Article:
How to Install Git (and Start Using It)

How to download and install git on any platform

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If you want to write code, Git is the first thing you want to install on your PC. But, how to do it? In this post, we will see how to install git and start using it in just a few minutes.

What is Git, and Do I need It?

If you are here, you probably just want to install git. Hence, you should know what it does and why do you need it. Nonetheless, if you don’t here’s a quick definition.

Git is a versioning system for the code you write.

This sounds good already, but Git is more than just that. If you are a newcomer to Git, you will enjoy reading What Is Git and How Developers Use it? I promise you, those are 10 minutes well-spent.

But now, it is time to see how to install git!

How to Install Git

Git works pretty much on any platform, from Window to Linux on a Raspberry Pi. Of course, the way we install it changes from platform to platform. Just scroll down and check how to do that on yours.

How to Install Git on Windows

Installing git on Windows is easy. You just have to download an executable installer, run it, and then you are ready to go. To download the installer, simply check the official Git website for Windows.

Once you went through this next-next installer, you will have two good things on your computer, the git CLI command and the git bash.

If you open the command prompt (the good old CMD), you can type git. This will show you the help of the command, all the possible options you can use to play with git. Most notably, if you want to initialize a folder to be managed with git, you can simply use the command git init.

The git bash is a sort of fake Linux terminal that comes with git in it. And, you can run it on Windows. Just search for the git bash in your start menu.

How to Install Git on Windows: once you have installed git on Windows, you can search the git bash from the start menu as in this picture
Accessing the Git Bash on Windows.

While the git bash can be useful, most of the time you will just need the CLI command.

With that, you have installed git on Windows, but your work doesn’t end here. In fact, if you work with online repositories, you will need to configure some authentication. You don’t want anyone to read or modify your code, after all, don’t you? Well, Git is a little bit lacking in the features you need there. Fortunately, we can fix it with the Windows Credential Manager. Just read about it after Linux and Mac OS sections (or click here).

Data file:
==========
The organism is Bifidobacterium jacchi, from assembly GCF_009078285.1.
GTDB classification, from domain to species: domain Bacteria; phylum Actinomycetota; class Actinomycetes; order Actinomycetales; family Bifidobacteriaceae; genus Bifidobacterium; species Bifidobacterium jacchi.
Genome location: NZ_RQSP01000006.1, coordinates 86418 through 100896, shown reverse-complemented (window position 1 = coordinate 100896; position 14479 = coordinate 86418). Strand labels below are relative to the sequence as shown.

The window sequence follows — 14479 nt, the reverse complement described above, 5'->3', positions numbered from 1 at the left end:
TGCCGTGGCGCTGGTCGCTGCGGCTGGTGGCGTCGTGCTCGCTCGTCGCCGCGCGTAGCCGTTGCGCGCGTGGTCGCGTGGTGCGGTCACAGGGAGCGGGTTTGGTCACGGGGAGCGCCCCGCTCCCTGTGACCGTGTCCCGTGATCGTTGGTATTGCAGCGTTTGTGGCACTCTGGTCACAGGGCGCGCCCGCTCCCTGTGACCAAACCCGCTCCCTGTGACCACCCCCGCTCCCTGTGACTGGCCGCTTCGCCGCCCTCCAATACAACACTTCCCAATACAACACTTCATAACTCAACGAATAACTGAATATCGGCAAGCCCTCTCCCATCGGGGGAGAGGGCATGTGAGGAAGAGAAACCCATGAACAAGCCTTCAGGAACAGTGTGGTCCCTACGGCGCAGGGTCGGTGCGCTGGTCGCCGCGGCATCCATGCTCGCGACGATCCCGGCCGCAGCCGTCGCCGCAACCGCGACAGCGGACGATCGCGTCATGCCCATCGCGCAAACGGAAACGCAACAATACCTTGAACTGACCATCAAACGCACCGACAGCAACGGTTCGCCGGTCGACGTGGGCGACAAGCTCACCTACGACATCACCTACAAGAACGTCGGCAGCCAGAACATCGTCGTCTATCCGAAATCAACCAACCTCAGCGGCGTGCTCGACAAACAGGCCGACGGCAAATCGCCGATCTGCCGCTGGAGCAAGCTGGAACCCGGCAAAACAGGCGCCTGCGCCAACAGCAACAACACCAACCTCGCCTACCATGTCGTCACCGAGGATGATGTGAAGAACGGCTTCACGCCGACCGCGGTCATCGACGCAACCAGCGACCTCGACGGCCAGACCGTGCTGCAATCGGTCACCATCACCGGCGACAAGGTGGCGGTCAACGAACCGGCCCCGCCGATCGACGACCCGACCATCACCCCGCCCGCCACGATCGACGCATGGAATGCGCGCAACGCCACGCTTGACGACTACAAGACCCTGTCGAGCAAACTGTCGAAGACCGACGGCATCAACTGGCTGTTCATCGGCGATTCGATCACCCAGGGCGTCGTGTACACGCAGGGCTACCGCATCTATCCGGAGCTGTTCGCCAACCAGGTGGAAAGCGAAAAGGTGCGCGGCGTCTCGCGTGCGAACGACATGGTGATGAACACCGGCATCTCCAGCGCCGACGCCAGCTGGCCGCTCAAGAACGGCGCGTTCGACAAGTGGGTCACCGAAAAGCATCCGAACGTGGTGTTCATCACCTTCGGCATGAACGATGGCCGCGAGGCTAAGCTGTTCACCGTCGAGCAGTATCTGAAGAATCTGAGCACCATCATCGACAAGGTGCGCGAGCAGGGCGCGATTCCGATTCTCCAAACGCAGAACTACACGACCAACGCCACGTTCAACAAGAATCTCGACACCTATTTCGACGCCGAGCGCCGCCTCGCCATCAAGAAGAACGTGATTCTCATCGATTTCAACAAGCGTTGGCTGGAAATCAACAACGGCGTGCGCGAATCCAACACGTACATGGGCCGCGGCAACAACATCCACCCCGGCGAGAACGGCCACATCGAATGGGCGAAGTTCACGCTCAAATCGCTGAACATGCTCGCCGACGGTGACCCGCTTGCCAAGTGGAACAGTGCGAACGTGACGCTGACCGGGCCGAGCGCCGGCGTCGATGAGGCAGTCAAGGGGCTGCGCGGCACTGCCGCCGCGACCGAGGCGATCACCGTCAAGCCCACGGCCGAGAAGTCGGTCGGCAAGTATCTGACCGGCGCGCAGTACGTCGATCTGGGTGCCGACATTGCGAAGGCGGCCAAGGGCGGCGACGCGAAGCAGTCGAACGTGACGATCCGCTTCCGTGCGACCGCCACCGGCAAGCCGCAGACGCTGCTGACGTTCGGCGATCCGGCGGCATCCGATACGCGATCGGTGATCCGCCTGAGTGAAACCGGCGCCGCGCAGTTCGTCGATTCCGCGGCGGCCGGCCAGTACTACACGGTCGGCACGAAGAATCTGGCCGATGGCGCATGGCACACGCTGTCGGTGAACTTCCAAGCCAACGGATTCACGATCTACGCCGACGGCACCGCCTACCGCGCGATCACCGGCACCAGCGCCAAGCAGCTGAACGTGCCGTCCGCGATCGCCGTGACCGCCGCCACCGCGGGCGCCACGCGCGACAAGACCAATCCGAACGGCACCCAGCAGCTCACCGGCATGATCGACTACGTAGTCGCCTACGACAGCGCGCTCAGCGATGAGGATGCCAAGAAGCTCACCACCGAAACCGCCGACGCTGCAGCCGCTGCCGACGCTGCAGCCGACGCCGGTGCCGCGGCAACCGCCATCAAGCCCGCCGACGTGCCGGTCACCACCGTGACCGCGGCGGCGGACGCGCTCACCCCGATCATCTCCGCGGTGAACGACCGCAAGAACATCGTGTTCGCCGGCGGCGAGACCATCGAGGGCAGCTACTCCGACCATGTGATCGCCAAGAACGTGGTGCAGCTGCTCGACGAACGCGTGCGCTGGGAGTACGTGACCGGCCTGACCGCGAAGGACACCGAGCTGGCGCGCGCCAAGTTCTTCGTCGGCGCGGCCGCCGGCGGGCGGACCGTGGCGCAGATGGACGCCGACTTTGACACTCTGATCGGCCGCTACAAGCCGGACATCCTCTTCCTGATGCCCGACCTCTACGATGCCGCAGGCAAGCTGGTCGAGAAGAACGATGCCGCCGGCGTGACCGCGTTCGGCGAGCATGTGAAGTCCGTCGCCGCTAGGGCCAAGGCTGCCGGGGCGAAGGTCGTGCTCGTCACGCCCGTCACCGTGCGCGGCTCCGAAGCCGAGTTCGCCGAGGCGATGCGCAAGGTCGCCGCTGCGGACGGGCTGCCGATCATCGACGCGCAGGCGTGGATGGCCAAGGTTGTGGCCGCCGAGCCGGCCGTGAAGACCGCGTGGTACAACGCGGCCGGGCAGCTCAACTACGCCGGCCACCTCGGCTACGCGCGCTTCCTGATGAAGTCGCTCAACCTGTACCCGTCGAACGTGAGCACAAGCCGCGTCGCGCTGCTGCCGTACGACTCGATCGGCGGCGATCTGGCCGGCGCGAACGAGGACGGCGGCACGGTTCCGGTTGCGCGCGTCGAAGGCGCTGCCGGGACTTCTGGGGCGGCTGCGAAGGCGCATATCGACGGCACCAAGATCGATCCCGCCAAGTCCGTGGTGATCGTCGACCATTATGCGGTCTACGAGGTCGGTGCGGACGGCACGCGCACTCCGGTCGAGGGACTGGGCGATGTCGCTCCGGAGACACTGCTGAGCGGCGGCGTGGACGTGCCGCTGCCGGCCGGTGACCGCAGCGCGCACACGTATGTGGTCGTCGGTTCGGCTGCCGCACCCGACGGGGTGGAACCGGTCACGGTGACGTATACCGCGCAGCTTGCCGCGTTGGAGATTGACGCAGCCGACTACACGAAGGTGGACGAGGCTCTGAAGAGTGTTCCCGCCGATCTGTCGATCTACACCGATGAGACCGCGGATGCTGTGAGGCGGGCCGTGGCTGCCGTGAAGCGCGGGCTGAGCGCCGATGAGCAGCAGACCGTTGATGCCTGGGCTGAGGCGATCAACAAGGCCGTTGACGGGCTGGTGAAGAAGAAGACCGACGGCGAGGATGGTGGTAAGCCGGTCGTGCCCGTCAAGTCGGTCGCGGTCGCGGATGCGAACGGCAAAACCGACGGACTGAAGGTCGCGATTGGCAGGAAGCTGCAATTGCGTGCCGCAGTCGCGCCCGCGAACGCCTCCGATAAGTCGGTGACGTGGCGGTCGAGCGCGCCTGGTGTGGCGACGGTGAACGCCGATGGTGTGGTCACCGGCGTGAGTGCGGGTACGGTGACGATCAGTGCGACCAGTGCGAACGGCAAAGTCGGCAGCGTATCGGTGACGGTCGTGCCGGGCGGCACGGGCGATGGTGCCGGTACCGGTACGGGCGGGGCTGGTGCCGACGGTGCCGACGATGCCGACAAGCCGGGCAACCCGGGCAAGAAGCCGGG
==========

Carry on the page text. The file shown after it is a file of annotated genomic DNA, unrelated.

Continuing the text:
How to Install Git on Linux

Git on Linux is like any other package, you install it through the package manager. Now, how to install it depends on your Linux distribution, but probably you already know that.

If you are on Debian-based distributions, like Ubuntu, go with this command in the terminal.

apt-get install git

Or, in case you are interested, add this PPA to obtain the latest stable version. Just know that the previous command will work just fine for most uses.

add-apt-repository ppa:git-core/ppa
apt-get update
apt-get install git

If you are on Fedora distributions like RedHat or CentOS, just use:

dnf install git

Note that if you are running on Fedora 21 or lower, you won’t have the dnf command, but you will have yum instead.

Not on Debian or Fedora? No worries, you can check the Git documentation at this page to see the installation on other distributions.

How to Install Git on Mac OS

If you are an Apple user, Git can work on Mac as well. The setup here is similar to the one on Windows, you just have to download a “next-next” installer, and run it. You can download the Git installer for MAC OS here.

Once done, you will have in your terminal the “git” command. And, just like on Windows or Linux, if you type “git” in the terminal you will see the help. While you can do many beautiful things with git, the first one you need to do is configure a folder to use git. When you want to do that, just navigate to the folder you want (in the terminal) and type git init.